My OEM Seiko watch bands seem to stretch and harden over about three years, developing cracks and eventually failing.

Replacement bands (OEM Part Number: 4GDO-BA16) used to be really expensive (no change from $100 each) but now I can’t even purchase them!  I don’t want to retire a perfectly serviceable and rather expensive watch, even though it has a few cosmetic case scratches.  And I don’t want to fit an alternative band as this just won’t look right without the OEM stainless steel inserts.  My success with the pump seals suggests that NinjaFlex will be ideal for this application, but this will be a demanding design and print job.

This page was previously posted on my NinjaFlex 3D Printing page but it is really a project in itself.



Figure 1.  Seiko Watch with Worn OEM Bands


The first mission was to make a model of the OEM band.  I have the original strap as a template but this will still be a challenging drawing, not helped by the fact that the original has hardened, is bent elliptical, and has worn and stretched.  This will be another iterative design.  First I cleaned the OEM part (watch bands get pretty dirty over time) and used scaled micro-photos for getting measurements of the part detail and hole spacing.



Figure 2.   OEM Measurement
(Scale is 1 mm)


The model was sliced using Simply3D and reviewed to ensure at least two continuous outer layers to avoid a potential tear point around the numerous pin holes.  I’d like to use three layers but this part has some small dimensions and tight tolerances.

The print orientation was selected to ensure that that the outer portion of the band was flat against the bed for best aesthetics for the finished band.



Figure 3.   Seiko Watch Band Model


The initial model was printed using my standard NinjaFlex parameters.  The print quality was great but the final print was a complete cock up.  Somehow I ended up scaling the model by 1.4!  Whoops, but not to worry.  This will be another test piece for my vapour smoothing experiments.

The second print (with scaling back to 100%) was almost perfect.  There are a few dimensional changes and some other minor model adjustments required but the part is strong, flexible, with a good surface finish; and the watch pin, catch pin and four of the five stainless steel band inserts fit perfectly.  With a few minor adjustments using a soldering iron I could use this band but I’ll persist in getting the model right.  Note that this relatively small part takes about an hour and a half to print, due to the slow extrusion speed and 0.23 mm layer height.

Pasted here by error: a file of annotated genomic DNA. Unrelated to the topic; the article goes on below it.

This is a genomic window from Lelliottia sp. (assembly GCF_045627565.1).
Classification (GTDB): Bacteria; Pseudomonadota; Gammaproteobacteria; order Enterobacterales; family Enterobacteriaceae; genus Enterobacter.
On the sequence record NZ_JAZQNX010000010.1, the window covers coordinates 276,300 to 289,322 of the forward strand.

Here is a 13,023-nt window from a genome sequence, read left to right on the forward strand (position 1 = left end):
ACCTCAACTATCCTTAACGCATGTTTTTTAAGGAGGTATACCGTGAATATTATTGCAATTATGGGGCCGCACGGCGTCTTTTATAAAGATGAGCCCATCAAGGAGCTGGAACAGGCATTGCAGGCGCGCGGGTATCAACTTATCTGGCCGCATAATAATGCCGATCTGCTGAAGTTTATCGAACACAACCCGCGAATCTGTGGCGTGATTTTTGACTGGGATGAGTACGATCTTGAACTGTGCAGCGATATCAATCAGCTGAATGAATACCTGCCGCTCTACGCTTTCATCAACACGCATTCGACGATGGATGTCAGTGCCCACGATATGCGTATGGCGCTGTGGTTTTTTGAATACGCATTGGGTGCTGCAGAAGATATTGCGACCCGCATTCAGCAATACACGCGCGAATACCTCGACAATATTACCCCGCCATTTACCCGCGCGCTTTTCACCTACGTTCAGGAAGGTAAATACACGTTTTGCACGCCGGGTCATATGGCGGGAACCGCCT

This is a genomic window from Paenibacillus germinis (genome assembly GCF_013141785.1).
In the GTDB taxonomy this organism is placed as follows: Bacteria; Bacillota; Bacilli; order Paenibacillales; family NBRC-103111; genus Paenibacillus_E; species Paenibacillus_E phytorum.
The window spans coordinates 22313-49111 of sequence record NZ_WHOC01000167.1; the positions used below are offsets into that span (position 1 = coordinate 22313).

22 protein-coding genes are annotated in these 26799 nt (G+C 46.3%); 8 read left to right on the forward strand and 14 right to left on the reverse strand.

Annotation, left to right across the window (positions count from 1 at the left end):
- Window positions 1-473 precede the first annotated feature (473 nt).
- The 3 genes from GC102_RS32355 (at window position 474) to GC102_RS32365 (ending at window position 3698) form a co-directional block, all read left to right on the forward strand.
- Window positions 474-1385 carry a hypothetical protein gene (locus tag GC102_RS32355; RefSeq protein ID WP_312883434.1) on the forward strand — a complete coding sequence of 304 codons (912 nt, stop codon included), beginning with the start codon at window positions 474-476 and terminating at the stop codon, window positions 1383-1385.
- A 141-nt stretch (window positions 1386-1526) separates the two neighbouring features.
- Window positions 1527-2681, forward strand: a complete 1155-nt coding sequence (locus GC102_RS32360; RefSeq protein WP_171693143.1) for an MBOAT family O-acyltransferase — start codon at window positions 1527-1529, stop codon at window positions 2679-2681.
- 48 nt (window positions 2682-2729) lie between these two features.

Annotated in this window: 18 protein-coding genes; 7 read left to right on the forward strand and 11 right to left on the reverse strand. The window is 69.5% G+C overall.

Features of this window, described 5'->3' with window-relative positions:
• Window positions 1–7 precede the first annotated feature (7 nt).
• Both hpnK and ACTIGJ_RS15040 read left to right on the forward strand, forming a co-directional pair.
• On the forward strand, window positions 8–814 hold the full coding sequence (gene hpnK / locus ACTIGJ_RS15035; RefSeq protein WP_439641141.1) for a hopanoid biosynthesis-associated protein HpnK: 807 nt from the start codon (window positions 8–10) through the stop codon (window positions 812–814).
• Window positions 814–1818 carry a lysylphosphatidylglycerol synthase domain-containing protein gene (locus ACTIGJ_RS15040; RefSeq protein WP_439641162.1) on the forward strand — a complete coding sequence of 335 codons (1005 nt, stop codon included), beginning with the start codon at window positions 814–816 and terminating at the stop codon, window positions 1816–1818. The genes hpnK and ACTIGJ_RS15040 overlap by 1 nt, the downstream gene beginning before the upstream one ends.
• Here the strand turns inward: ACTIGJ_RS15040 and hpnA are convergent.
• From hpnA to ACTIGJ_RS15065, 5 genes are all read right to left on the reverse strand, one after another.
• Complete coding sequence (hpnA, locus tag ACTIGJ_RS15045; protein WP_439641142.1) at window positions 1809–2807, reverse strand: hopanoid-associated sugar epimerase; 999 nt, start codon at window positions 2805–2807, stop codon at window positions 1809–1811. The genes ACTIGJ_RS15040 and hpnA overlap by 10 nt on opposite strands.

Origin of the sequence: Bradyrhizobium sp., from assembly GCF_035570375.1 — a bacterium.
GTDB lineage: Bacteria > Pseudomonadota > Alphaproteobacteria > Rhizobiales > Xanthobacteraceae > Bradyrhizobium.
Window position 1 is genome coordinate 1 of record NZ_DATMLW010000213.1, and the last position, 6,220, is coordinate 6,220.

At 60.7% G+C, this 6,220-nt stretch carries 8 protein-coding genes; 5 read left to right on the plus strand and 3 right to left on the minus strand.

Figure 4.  Second 3D Print Attempt (the first print failed due to a scaling error).
Great fit for first four inserts, minor adjustment needed for the fifth.



Figure 5.  Good Clasp Pin Fit
(No adjustment needed here.)



Figure 6.  Moderate Watch Pin Fit
(But I can do better than this.)


I’ve adjusted the model and, with the exception on one minor dimensional change (which I’ve already adjusted but have not yet printed), the replacement band is pretty much good to go.  The band is incredibly strong - I cannot break it at full stretch (150%) between my hands.  I’ve fitted it to the watch and it is comfortable and it looks great.  Let’s see how it stands up to the rigors of wear for a week or two.



Figure 7.  Completed NinjaFlex Band for Seiko Watch
(Foreground is NijaFlex, rear is OEM band.)


A year on and the remaining OEM watch band is on the verge of breaking.  The previous NijaFlex replacement band is still completely serviceable and is showing absolutely no signs of wear and tear despite being worn 24/7.  I reprinted the watch band model, fitted it, and the band looks as good as new and will probably last for years to come.



Figure 8.  Remaining OEM Band on the Verge of Breaking



Figure 9.  As Good as New with all-NinjaFlex Band


Job done.  If you can’t find a replacement OEM band for your Seiko watch, and you’d like a replacement then please retain the old band even if it is broken and email me.  The reason for retaining the OEM band is that these come in at least two widths and the length will be specific to your wrist.  Maybe I can make you a replacement for little more than the cost of postage and materials.

Two years later and up until last week the bands were in perfect order, but over the last few days I have inadvertently been soaking the watch in machine cutting fluid and today I noticed that the bands were delaminating.  Perhaps I should have worn gloves or taken my watch off?  To cut a long story short I have simply reprinted the bands and we’re good to go again for at least another two years.